Breeders have identified soybean varieties with genetic resistance to the nematodes and have used them to create new resistant varieties. Resistant varieties yield more than susceptible ones when soybean cyst nematode (SCN) is in the soil, but until now, it wasn't clear whether that yield advantage held up at low SCN infestation rates.
"In the last decade, the University of Illinois has collected data on agronomic performance, including yield, but also data on the resistance of the lines as well as on SCN pressure in the field. We've built up a massive dataset from these tests," says University of Illinois soybean breeder Brian Diers.
By looking at 11 years of data from 408 sites around the Midwest, the researchers found that there was a yield advantage for SCN resistance even at low infestation levels--as low as 20 eggs per 100 cubic centimeters of soil. In environments with no SCN infestation, the team saw evidence of yield drag, where resistant varieties yielded slightly less than susceptible ones.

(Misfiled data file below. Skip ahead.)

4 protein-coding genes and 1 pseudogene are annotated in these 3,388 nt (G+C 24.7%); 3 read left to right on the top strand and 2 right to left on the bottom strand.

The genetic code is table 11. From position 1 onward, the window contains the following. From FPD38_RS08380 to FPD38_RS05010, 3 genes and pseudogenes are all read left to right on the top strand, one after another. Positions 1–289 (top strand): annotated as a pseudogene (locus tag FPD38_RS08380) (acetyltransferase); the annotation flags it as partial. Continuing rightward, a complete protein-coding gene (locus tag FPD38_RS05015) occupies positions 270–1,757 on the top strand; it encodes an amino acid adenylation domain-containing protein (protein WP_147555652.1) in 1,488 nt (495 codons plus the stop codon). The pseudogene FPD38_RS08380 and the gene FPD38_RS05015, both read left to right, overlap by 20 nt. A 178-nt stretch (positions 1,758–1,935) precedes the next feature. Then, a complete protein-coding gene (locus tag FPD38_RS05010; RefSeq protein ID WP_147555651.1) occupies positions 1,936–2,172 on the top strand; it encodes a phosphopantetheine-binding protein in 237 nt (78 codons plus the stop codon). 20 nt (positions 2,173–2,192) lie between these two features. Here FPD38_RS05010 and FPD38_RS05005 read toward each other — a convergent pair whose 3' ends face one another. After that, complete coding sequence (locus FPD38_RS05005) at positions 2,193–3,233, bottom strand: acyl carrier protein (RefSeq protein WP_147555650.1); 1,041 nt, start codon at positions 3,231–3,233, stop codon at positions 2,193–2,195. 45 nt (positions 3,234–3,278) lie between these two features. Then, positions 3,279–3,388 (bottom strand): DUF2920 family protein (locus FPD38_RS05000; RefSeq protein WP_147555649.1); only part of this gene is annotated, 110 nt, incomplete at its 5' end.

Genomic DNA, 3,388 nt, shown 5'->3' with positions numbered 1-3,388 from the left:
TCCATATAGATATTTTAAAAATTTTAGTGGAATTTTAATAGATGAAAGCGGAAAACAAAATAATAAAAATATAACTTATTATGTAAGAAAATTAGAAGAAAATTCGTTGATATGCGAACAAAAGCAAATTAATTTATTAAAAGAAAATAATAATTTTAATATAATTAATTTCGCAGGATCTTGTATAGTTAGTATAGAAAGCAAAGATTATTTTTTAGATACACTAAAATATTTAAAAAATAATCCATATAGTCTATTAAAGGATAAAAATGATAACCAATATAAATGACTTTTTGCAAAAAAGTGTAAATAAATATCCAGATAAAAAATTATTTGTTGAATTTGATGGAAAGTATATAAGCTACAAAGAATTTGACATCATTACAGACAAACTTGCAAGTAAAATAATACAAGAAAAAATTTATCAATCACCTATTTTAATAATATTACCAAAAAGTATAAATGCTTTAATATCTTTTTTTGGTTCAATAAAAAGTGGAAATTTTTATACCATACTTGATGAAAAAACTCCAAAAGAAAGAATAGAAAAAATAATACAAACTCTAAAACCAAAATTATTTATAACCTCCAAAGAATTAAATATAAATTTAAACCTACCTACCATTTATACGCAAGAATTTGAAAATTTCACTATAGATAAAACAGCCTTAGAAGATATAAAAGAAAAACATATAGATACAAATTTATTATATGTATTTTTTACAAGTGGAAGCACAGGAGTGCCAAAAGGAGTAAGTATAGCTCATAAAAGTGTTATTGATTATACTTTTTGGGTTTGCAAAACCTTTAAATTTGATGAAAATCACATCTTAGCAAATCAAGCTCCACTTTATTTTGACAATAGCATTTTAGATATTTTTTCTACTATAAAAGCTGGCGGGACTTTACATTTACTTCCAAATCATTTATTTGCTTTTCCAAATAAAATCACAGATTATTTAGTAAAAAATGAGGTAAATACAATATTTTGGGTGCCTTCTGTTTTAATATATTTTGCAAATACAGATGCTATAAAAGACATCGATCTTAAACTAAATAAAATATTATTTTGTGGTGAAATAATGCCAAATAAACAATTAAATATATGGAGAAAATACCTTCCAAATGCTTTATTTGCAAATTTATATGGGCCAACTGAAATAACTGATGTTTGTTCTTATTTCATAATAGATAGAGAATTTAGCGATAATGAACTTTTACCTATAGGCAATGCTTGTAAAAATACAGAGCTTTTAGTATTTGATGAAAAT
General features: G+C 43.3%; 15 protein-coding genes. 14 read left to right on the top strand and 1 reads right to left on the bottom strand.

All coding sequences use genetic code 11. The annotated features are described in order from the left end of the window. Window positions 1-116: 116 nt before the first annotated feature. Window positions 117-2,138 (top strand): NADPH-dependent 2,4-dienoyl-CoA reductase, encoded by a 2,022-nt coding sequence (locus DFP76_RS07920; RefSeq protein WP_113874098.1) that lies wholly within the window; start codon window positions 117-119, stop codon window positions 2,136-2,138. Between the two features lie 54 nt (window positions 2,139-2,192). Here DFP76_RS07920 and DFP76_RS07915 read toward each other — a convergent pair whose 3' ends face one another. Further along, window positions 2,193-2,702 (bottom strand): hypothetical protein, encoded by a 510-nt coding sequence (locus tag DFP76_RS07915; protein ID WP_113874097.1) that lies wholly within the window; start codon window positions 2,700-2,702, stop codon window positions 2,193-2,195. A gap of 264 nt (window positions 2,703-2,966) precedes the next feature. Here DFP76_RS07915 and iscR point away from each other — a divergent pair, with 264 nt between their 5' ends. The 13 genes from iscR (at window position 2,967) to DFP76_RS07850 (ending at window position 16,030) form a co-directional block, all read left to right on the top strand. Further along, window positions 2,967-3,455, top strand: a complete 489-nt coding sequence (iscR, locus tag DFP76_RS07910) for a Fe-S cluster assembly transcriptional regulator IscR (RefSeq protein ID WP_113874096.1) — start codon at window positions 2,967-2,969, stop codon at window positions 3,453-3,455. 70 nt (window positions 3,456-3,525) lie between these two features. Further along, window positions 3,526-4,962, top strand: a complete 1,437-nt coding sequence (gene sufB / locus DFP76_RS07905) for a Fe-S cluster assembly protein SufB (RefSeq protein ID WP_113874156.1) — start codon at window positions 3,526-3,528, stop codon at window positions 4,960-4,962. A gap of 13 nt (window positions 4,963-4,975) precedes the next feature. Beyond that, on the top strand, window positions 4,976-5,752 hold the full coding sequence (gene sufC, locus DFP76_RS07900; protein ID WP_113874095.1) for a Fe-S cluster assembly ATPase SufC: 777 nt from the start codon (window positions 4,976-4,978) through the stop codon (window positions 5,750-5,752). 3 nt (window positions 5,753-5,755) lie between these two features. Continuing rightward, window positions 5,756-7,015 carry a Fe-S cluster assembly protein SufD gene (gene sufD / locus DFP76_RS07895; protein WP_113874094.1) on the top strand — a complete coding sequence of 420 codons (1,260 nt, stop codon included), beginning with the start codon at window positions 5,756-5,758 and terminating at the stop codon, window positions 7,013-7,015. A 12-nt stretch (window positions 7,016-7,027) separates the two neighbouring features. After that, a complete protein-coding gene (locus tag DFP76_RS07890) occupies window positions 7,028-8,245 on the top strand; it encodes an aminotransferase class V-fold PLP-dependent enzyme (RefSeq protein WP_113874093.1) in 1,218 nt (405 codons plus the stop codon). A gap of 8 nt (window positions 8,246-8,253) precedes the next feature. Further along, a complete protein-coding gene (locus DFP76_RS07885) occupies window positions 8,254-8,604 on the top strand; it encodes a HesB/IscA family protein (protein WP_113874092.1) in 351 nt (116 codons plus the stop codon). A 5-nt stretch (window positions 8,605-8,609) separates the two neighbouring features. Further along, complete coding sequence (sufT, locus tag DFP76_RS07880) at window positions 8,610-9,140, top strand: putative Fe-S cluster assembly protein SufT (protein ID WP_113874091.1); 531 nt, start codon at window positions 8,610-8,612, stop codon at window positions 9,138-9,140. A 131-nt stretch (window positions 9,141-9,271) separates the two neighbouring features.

"But most fields in the Midwest do have at least some infestation," Diers says. "So, in most cases, there's little justification in planting susceptible varieties to avoid that potential yield drag." | READ MORE
February 27, 2017 By University of Illinois